▪ Definition of depression: Here we describe how depression is defined in the studies, and which instruments were used. In some studies, patients had a diagnosed depressive disorder (indicated by "MDD", minor depression ["minD"], dysthymia ["DYS"], etc), while other studies defined depression as a high score above a specified threshold on a self-report depression questionnaire.

Characteristics of the conditions and intervention

▪ Conditions: In this column, we describe very briefly the psychological treatments that were examined in the included studies. In one study we have worked out definitions of the major types of psychological treatments [22]. In this column we give brief descriptions of the treatments, because many treatments do no meet the definitions of one of these seven major types of treatment (cognitive behavior therapy, supportive therapy, dynamic therapy, behavioral activation, social skills training, problem-solving therapy, and interpersonal psychotherapy). In this column we also report the control conditions and the comparative treatments which were examined in the studies.

▪ N: this is the number of participants in each condition. For most studies, we have reported the number of participants which were used in the calculation of the effect sizes (because this will allow pooling of studies by other researchers).

▪ Format (column "Frm"): this refers to the format used in the treatment: individual therapy ["ind"]; group therapy ["grp"]; or minimal contact therapy ["mc"] (other terms used: bibliotherapy; guided self-help; self-administered treatment).

▪ Number of sessions (column "Nse"): this indicates the number of sessions of the treatment. When a "t" is given after the number of sessions, this means that the sessions were conducted by telephone.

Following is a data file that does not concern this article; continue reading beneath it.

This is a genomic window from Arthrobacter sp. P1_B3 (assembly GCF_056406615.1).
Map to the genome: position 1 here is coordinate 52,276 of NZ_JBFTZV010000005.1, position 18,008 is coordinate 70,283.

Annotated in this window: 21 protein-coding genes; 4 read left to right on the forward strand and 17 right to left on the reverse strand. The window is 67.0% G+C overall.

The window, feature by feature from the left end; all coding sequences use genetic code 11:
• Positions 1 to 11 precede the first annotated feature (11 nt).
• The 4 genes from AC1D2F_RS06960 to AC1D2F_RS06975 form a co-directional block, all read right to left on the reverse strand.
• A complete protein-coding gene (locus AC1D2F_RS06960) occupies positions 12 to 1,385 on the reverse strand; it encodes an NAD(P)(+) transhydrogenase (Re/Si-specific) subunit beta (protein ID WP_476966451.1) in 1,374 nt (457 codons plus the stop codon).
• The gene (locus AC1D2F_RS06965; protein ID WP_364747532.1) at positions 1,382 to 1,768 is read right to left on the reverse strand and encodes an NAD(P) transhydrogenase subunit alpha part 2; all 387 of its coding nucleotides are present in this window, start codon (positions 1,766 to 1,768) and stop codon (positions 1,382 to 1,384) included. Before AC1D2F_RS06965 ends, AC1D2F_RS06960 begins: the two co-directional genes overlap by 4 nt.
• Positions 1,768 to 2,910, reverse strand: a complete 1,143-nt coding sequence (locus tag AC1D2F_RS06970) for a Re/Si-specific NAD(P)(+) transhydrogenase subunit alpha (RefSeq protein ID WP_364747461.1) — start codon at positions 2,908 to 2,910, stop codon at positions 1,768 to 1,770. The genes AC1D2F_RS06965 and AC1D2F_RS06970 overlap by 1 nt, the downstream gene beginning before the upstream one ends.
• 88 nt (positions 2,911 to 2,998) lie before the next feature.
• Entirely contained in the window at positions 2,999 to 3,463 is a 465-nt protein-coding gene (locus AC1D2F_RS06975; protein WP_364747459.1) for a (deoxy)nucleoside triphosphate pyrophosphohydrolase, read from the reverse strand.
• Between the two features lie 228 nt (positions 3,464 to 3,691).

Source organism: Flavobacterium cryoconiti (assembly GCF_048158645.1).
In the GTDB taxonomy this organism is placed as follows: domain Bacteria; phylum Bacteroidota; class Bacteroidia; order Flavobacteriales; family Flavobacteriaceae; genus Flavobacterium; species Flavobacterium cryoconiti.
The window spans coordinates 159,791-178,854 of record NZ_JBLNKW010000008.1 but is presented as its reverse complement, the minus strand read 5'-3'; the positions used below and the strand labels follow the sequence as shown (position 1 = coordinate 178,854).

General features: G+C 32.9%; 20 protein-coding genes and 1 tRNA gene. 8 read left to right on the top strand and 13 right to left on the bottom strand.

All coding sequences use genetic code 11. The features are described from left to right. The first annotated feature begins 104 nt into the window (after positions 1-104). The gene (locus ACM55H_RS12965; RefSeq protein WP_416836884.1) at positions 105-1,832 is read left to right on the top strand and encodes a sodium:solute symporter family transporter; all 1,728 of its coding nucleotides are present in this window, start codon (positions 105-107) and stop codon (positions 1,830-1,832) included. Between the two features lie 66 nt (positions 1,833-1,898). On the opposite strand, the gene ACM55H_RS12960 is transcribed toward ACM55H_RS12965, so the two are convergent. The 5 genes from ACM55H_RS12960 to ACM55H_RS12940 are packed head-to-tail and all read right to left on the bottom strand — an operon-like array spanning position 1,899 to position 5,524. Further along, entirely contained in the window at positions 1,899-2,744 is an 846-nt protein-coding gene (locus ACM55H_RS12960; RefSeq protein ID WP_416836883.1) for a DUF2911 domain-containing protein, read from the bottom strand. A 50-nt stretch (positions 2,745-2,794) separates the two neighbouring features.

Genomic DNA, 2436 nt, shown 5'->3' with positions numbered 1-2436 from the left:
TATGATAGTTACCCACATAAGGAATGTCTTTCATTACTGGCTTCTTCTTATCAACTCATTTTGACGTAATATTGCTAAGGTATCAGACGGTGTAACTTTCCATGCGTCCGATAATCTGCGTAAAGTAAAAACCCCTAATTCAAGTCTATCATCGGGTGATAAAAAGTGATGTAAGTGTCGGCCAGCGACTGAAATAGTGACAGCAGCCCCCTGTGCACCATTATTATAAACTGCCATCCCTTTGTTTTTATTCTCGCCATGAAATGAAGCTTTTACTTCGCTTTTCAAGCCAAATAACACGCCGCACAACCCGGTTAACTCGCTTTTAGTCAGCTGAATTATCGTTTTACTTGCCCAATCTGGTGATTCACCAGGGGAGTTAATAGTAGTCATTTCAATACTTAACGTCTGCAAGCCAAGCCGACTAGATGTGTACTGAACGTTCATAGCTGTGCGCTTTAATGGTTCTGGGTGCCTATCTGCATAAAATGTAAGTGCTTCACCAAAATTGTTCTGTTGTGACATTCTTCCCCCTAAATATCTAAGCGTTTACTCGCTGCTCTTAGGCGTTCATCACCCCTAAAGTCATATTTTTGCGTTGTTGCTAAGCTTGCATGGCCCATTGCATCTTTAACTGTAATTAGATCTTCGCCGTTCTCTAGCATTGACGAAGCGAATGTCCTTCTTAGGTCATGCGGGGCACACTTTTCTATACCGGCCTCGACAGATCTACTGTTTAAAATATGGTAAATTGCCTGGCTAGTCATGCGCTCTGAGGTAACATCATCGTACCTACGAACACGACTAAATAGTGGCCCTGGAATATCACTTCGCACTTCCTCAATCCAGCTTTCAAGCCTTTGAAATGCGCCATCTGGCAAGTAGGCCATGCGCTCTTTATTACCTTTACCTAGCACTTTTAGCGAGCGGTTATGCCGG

Study characteristics

▪ Measurements: In all studies, measures were taken at pre-test and at post-test. In this column, we report whether follow-up measurements were taken and at which moments.

▪ Measures: In this column, we report which outcome measures were used for depression (these were used to calculate the mean effect sizes of the study).

▪ Attrition (column "DO"): In this column we give the percentage of respondents who dropped-out of the study between pre-test and post-test.

▪ Analyses (column "ITT"): Here we describe whether intention-to-treat analyses were performed (indicated with +) or completers-only analyses (-). In some it was not possible to find which type of analyses had been used (these were also marked with -).

▪ Country (column "C"): In this column, we indicate the country in which the study was conducted.

Other characteristics

▪ Meta-analyses (column "Meta"): Here we indicate in which of the meta-analyses of our group the study was examined (by numbers, see Table 1).

Analyses

We calculated effect sizes (standardized mean difference) by subtracting (at post-test) the average score of the control group (Mc) from the average score of the experimental group (Me) and dividing the result by the pooled standard deviations of the experimental and control groups (SDec). We used the computer program Comprehensive Meta-analysis (version 2.2.021), developed for support in meta-analysis to convert the means and standard deviations to the standardized mean differences for each comparison. An effect size of 0.5 thus indicates that the mean of the experimental group is half a standard deviation larger than the mean of the control group. Effect sizes of 0.8 can be assumed to be large, while effect sizes of 0.5 are considered moderate, and effect sizes of 0.2 or below are small or non-existent [26].